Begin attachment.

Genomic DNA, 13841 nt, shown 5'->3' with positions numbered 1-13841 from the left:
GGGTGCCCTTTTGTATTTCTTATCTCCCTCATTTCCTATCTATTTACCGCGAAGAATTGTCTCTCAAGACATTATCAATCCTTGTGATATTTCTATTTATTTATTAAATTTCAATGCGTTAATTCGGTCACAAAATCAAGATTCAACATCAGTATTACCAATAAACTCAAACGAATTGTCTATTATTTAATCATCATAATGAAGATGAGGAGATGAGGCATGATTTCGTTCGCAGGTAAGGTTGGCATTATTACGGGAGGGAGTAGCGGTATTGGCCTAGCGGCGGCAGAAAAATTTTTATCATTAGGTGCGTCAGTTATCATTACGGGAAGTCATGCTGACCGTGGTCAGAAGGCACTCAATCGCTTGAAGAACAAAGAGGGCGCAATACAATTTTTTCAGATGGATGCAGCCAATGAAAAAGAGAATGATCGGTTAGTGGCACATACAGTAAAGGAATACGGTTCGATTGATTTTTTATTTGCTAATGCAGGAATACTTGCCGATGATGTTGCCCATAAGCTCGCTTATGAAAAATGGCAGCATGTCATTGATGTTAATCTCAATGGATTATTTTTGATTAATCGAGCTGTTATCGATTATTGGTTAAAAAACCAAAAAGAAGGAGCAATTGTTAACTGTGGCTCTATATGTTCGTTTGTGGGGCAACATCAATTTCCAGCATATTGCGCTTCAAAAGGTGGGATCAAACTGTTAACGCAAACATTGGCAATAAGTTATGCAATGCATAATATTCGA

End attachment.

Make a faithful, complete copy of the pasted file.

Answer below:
Genomic DNA, 13841 nt, shown 5'->3' with positions numbered 1-13841 from the left:
GGGTGCCCTTTTGTATTTCTTATCTCCCTCATTTCCTATCTATTTACCGCGAAGAATTGTCTCTCAAGACATTATCAATCCTTGTGATATTTCTATTTATTTATTAAATTTCAATGCGTTAATTCGGTCACAAAATCAAGATTCAACATCAGTATTACCAATAAACTCAAACGAATTGTCTATTATTTAATCATCATAATGAAGATGAGGAGATGAGGCATGATTTCGTTCGCAGGTAAGGTTGGCATTATTACGGGAGGGAGTAGCGGTATTGGCCTAGCGGCGGCAGAAAAATTTTTATCATTAGGTGCGTCAGTTATCATTACGGGAAGTCATGCTGACCGTGGTCAGAAGGCACTCAATCGCTTGAAGAACAAAGAGGGCGCAATACAATTTTTTCAGATGGATGCAGCCAATGAAAAAGAGAATGATCGGTTAGTGGCACATACAGTAAAGGAATACGGTTCGATTGATTTTTTATTTGCTAATGCAGGAATACTTGCCGATGATGTTGCCCATAAGCTCGCTTATGAAAAATGGCAGCATGTCATTGATGTTAATCTCAATGGATTATTTTTGATTAATCGAGCTGTTATCGATTATTGGTTAAAAAACCAAAAAGAAGGAGCAATTGTTAACTGTGGCTCTATATGTTCGTTTGTGGGGCAACATCAATTTCCAGCATATTGCGCTTCAAAAGGTGGGATCAAACTGTTAACGCAAACATTGGCAATAAGTTATGCAATGCATAATATTCGA